negate

[ni-geyt, neg-eyt]
verb (used with object), negated, negating.
1.
to deny the existence, evidence, or truth of: an investigation tending to negate any supernatural influences.
2.
to nullify or cause to be ineffective: Progress on the study has been negated by the lack of funds.
verb (used without object), negated, negating.
3.
to be negative; bring or cause negative results: a pessimism that always negates.

Origin:
1615–25; < Latin negātus (past participle of negāre to deny, refuse), equivalent to neg- (variant of nec not; see neglect) + -ā- theme vowel + -tus past participle suffix

negator, negater, noun
renegate, verb (used with object), renegated, renegating.
self-negating, adjective
unnegated, adjective
Dictionary.com Unabridged
Based on the Random House Dictionary, © Random House, Inc. 2014.
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World English Dictionary
negate (nɪˈɡeɪt)
 
vb
1.  to make ineffective or void; nullify; invalidate
2.  to deny or contradict
 
[C17: from Latin negāre, from neg-, variant of nec not + aio I say]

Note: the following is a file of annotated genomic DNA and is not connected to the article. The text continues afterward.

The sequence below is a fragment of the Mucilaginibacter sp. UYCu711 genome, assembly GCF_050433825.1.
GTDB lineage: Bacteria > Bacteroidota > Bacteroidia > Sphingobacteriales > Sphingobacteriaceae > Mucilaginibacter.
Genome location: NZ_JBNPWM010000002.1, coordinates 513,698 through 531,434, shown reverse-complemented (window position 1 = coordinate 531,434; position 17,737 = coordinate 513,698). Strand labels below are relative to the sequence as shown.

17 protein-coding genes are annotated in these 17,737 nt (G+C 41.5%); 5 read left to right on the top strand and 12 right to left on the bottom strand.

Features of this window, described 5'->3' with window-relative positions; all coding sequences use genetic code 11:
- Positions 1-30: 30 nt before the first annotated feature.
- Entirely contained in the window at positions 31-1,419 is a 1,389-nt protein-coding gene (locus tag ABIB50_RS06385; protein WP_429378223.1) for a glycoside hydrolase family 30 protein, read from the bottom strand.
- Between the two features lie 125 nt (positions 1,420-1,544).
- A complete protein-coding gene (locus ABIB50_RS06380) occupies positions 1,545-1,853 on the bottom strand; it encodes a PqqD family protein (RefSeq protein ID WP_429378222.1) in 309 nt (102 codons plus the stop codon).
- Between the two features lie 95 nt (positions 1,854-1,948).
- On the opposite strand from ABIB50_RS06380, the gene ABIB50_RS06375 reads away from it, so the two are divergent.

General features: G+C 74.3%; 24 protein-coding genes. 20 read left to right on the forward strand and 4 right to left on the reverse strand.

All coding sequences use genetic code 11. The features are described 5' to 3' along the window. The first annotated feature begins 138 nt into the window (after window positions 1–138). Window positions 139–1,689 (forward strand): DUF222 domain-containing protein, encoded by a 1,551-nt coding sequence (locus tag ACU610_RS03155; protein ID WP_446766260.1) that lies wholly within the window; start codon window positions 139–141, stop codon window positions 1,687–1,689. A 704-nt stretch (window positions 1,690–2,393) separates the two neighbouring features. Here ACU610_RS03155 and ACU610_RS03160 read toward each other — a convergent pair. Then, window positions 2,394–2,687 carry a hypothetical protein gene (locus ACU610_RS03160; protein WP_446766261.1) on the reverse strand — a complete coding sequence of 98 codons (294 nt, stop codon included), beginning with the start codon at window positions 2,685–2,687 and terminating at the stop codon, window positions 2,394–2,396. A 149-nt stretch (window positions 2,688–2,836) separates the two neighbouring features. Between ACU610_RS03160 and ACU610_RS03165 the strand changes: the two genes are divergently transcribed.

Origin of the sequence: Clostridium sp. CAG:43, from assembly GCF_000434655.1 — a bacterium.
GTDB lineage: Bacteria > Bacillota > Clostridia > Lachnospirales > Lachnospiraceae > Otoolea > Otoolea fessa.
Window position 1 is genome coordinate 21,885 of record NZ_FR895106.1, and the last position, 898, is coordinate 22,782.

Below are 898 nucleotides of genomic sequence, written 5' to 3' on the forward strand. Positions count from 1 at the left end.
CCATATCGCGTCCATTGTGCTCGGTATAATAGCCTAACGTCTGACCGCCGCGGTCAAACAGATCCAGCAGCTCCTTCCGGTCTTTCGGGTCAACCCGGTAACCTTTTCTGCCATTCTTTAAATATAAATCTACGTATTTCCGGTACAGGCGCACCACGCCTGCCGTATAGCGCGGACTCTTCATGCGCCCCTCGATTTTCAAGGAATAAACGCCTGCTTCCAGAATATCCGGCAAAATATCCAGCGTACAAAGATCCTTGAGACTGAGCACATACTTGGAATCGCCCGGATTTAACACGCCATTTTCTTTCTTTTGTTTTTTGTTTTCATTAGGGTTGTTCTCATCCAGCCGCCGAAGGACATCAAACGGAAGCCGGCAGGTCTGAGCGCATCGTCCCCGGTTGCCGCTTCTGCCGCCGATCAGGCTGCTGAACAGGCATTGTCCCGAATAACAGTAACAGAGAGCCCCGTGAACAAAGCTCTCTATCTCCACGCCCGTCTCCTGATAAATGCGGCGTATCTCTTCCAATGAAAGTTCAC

ne'gator
 
n
 
ne'gater
 
n

Collins English Dictionary - Complete & Unabridged 10th Edition
2009 © William Collins Sons & Co. Ltd. 1979, 1986 © HarperCollins
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Etymonline
Word Origin & History

negate
1837, back formation from negation. Related: Negated; negates; negating.
Online Etymology Dictionary, © 2010 Douglas Harper
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Example sentences
There are road blocks in their path that negate some of the advantages of youth.
Driving around the world as opposed to flying is meant to negate jet lag and
  culture shock.
Ignoring this will negate the gains this country and its people have achieved.
You negate your entire premise with your first paragraph.
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